Feeds

Microsoft Windows patent will spy for advertisers

The computer is impersonal again

High performance access to file storage

If you thought adverts on the web have become more offensive and more intrusive than ever before, then it might be time to find alternatives to using software from Microsoft.

Microsoft has filed a patent (here) that threatens to breathe life into Bill Gates' and Ray Ozzie's Frankenstein-like Windows Live "vision", unveiled in November 2005, for putting annoying, in-your-face internet adverts inside your most important Windows applications.

The giant has claimed what it calls an "advertising framework" that would suck "context data" from your PC so advertisers can display ads on the client, and to split revenue with the advertiser and the owner of the application supplying the data.

According to the patent, any application such as - oh, say - a word processor or email client - may "serve as both a source of context data and as a display client." Microsoft's advertising framework would also stipulate "acceptable" advertising - so no porn popping up in your Dynamics CRM or ads for SAP - "restrictions on use of alternate display clients" (so no money for you, Linux), and "specifying supporting media" - forget Real Player and QuickTime, the future is Silverlight.

The patent, filed with the US patent and trademark office, would allow for more targeted, relevant and context-sensitive ads, according to Microsoft.

"Targeted advertisements is highly valued by advertisers because it allows placement of advertisements that are theoretically of greater interest to a particular audience member than blanket advertising," Microsoft's filing said.

Aside from the usual competitive concerns of the dominant supplier of PC operating systems further integrating its applications, this time with the internet to dive online ad revenue, Microsoft's patent is packed with the usual thorny knot of security and privacy concerns. These include spying on, storing and streaming data from personal files stored on a PC plus information on the users' computing activity to advertisers, plus the potential for hackers to attack machines by cracking both the data store and data stream.

Microsoft's envisions a "context manager" that would gather data from "various data sources" with a "profile manager" and "profile database" storing data "over a period of time" for use in "refining context data for advertisement selection."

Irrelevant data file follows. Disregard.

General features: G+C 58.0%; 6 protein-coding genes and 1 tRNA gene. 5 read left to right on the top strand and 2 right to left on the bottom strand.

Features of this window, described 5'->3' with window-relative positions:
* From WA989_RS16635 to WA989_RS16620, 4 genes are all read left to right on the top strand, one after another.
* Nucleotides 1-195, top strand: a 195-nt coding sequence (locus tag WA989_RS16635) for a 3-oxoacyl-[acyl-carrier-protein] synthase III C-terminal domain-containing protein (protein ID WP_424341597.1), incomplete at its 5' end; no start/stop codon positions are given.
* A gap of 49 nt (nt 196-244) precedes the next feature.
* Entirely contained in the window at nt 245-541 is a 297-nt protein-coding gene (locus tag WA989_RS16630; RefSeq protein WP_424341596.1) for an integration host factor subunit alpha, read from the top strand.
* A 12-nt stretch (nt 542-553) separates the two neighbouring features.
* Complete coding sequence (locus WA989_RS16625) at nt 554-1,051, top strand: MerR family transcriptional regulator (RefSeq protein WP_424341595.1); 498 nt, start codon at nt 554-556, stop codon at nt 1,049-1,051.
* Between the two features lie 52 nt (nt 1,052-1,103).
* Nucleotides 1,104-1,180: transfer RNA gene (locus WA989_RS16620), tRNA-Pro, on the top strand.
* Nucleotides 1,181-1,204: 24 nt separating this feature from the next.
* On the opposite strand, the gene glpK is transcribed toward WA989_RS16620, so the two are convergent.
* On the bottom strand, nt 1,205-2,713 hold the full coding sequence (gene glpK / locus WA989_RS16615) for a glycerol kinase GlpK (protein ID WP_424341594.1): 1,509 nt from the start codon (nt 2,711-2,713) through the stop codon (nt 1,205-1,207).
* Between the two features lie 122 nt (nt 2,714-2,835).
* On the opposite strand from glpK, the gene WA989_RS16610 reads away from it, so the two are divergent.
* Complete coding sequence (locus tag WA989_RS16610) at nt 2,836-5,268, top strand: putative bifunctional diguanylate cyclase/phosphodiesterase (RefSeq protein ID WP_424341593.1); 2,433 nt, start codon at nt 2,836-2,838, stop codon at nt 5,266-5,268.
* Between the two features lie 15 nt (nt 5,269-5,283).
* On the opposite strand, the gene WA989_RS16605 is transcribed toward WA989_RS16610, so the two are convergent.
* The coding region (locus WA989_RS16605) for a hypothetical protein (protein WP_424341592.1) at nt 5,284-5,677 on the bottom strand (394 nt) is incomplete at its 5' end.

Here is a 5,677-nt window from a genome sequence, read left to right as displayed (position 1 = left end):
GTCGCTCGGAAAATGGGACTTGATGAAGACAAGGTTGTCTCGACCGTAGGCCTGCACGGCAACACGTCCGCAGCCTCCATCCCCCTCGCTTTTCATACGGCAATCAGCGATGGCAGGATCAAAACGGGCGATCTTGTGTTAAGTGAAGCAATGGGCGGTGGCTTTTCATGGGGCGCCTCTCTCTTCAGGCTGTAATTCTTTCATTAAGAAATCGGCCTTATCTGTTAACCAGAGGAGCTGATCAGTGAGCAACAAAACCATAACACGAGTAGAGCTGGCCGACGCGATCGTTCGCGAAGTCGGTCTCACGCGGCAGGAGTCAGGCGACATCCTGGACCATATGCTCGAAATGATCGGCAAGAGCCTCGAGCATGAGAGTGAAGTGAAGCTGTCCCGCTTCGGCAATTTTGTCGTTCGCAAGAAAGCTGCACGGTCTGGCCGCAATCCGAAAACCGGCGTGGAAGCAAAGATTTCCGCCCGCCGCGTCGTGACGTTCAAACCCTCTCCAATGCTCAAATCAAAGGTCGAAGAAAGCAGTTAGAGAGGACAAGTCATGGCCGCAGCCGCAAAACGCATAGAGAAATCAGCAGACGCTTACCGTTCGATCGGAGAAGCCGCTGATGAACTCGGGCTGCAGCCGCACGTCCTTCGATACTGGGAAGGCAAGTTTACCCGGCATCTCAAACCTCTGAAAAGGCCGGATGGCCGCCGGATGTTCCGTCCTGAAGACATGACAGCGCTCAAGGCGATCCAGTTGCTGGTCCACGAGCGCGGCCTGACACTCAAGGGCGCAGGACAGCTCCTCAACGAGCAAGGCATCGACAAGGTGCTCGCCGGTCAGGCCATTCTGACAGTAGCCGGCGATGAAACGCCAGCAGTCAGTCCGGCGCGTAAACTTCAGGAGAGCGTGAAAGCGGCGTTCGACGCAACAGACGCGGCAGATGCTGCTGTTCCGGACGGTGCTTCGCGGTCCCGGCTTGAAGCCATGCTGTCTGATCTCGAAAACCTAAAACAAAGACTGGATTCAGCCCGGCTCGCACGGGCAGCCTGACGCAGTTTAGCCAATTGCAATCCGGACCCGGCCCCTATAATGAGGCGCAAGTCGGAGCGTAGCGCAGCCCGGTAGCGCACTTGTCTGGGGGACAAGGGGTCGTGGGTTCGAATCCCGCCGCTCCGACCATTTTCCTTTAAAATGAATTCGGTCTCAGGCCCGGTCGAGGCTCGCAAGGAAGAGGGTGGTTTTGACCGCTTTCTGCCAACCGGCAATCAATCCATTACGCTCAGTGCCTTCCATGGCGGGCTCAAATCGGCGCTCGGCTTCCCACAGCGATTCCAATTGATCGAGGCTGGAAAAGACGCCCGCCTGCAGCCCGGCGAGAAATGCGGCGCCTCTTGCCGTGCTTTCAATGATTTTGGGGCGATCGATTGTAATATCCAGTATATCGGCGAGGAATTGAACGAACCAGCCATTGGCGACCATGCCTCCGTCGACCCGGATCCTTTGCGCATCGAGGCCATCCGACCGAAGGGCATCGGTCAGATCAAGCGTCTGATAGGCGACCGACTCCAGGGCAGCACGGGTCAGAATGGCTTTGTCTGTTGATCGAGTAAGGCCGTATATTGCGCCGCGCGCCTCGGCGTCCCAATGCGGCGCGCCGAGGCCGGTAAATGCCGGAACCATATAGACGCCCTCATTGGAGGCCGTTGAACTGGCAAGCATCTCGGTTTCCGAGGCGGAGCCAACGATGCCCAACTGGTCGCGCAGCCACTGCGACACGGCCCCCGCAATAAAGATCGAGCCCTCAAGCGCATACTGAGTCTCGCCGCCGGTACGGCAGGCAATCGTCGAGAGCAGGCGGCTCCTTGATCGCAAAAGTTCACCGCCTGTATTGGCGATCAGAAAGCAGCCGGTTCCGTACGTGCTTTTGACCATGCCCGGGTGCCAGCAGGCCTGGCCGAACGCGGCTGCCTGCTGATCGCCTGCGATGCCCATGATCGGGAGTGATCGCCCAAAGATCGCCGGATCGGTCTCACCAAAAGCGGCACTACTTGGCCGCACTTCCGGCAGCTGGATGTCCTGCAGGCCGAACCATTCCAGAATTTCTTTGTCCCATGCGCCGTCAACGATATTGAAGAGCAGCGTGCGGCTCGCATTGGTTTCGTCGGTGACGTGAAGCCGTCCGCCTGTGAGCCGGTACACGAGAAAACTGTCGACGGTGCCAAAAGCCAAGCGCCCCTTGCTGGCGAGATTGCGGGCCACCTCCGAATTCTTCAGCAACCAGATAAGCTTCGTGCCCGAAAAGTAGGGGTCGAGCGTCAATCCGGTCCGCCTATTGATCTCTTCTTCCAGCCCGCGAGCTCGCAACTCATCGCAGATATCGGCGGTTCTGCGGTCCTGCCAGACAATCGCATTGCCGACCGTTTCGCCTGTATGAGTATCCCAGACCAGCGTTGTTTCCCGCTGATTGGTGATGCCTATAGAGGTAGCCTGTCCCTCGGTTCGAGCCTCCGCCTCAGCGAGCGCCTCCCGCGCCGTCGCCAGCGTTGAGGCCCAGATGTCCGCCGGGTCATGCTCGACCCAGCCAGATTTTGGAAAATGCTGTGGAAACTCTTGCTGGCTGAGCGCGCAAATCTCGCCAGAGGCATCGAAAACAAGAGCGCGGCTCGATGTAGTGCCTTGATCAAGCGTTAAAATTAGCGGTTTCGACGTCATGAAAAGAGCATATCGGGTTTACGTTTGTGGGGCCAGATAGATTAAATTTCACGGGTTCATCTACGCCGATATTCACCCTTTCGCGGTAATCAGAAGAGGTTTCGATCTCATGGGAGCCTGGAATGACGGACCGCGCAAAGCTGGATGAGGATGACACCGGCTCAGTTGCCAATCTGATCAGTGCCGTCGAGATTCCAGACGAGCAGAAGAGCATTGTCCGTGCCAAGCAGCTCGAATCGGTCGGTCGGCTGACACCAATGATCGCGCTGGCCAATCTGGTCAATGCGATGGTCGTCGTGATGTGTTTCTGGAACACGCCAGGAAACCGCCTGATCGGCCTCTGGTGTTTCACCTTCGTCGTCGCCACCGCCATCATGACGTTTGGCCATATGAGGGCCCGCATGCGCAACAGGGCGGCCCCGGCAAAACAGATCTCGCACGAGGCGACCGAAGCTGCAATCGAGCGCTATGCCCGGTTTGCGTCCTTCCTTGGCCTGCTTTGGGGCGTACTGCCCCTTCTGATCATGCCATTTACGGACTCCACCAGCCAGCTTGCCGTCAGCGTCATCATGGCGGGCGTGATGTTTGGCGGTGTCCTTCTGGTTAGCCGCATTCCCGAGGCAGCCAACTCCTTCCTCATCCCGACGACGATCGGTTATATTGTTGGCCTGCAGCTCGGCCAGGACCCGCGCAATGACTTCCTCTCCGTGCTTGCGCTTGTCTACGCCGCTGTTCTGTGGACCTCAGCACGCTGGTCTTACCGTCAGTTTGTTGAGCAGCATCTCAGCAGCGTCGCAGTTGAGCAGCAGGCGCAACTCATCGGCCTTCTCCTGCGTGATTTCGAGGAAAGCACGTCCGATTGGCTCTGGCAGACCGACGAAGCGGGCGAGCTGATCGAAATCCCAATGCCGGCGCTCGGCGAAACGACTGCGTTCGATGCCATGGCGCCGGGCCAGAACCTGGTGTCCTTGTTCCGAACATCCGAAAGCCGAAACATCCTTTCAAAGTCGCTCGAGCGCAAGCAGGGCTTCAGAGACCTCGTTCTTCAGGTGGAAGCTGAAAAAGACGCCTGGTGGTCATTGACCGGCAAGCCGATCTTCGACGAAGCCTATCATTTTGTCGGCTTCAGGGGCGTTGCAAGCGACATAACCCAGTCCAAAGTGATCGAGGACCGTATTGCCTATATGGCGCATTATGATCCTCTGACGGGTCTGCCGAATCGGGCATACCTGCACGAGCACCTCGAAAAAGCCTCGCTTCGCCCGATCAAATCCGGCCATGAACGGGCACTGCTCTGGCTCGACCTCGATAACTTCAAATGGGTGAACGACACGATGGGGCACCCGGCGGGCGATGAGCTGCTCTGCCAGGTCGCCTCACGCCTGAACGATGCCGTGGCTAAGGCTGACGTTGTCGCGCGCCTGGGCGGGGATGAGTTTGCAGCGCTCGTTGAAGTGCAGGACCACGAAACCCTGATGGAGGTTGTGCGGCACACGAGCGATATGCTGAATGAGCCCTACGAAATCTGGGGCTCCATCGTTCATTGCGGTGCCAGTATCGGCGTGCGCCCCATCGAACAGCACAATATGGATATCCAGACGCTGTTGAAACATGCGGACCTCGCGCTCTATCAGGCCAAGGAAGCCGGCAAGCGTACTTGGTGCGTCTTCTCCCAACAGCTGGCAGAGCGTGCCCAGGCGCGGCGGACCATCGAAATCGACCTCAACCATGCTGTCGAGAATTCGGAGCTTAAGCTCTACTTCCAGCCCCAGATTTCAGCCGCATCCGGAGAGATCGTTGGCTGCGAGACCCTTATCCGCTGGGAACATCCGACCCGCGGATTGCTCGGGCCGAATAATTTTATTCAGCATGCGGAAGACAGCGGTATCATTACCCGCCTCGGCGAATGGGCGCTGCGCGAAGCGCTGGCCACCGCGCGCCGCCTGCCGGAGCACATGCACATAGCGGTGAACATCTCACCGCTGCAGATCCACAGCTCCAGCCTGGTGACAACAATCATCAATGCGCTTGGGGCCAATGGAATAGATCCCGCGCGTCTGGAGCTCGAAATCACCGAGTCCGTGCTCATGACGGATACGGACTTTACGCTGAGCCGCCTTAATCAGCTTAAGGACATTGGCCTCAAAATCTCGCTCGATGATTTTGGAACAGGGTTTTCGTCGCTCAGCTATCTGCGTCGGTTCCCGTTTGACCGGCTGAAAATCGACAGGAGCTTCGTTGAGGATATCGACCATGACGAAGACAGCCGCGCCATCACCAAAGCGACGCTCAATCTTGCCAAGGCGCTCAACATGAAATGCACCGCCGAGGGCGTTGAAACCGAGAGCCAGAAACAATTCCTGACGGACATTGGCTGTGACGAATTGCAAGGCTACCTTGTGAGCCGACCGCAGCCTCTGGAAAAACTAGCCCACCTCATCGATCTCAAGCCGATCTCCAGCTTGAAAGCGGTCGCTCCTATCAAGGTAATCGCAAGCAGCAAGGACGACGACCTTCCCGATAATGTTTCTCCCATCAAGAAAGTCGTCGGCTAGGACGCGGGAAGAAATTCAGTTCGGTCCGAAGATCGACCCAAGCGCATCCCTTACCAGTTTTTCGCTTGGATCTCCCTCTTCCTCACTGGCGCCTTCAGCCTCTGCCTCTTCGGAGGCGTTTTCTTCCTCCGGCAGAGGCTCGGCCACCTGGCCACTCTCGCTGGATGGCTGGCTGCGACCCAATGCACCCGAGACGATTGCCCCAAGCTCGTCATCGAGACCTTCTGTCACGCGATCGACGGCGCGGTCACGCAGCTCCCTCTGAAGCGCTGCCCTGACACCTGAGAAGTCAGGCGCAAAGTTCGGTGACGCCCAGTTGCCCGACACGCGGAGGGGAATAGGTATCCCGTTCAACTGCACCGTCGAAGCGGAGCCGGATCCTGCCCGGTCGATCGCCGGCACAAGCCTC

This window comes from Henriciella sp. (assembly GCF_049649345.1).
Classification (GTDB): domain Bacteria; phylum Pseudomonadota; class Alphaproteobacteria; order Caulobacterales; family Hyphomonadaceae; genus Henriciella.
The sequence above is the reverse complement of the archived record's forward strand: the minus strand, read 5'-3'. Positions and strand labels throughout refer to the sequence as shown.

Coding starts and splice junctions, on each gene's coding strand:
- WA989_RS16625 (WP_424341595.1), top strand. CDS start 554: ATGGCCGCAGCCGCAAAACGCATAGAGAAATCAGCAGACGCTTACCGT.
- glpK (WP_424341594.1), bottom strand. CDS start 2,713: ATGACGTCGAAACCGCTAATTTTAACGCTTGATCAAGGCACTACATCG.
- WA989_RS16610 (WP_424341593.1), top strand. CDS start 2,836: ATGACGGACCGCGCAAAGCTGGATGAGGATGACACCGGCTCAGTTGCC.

An "advertising manager" may control the relationship with suppliers and the interface, meaning a "word processor may display a banner ad along the top of a window... while a graphical ad may be displayed in a frame associated with the application. A digital editor for photos or movies may support video-based advertisements."

The advertising manger would also "log ad placement results and may even take steps to verify ad consumption" for enforcement of contractual relationships, of course.

Sun Microsystem’s former chief executive Scott McNealy once lectured us long and hard on losing our online privacy to the internet. Looks like you can kiss farewell to the anonymity of using a PC, too.®

High performance access to file storage

More from The Register

next story
Android engineer: We DIDN'T copy Apple OR follow Samsung's orders
Veep testifies for Samsung during Apple patent trial
Microsoft: Windows version you probably haven't upgraded to yet is ALREADY OBSOLETE
Pre-Update versions of Windows 8.1 will no longer support patches
OpenSSL Heartbleed: Bloody nose for open-source bleeding hearts
Bloke behind the cockup says not enough people are helping crucial crypto project
Half of Twitter's 'active users' are SILENT STALKERS
Nearly 50% have NEVER tweeted a word
Windows XP still has 27 per cent market share on its deathbed
Windows 7 making some gains on XP Death Day
Internet-of-stuff startup dumps NoSQL for ... SQL?
NoSQL taste great at first but lacks proper nutrients, says startup cloud whiz
US taxman blows Win XP deadline, must now spend millions on custom support
Gov't IT likened to 'a Model T with a lot of things on top of it'
Microsoft TIER SMEAR changes app prices whether devs ask or not
Some go up, some go down, Redmond goes silent
prev story

Whitepapers

Mainstay ROI - Does application security pay?
In this whitepaper learn how you and your enterprise might benefit from better software security.
Five 3D headsets to be won!
We were so impressed by the Durovis Dive headset we’ve asked the company to give some away to Reg readers.
3 Big data security analytics techniques
Applying these Big Data security analytics techniques can help you make your business safer by detecting attacks early, before significant damage is done.
The benefits of software based PBX
Why you should break free from your proprietary PBX and how to leverage your existing server hardware.
Mobile application security study
Download this report to see the alarming realities regarding the sheer number of applications vulnerable to attack, as well as the most common and easily addressable vulnerability errors.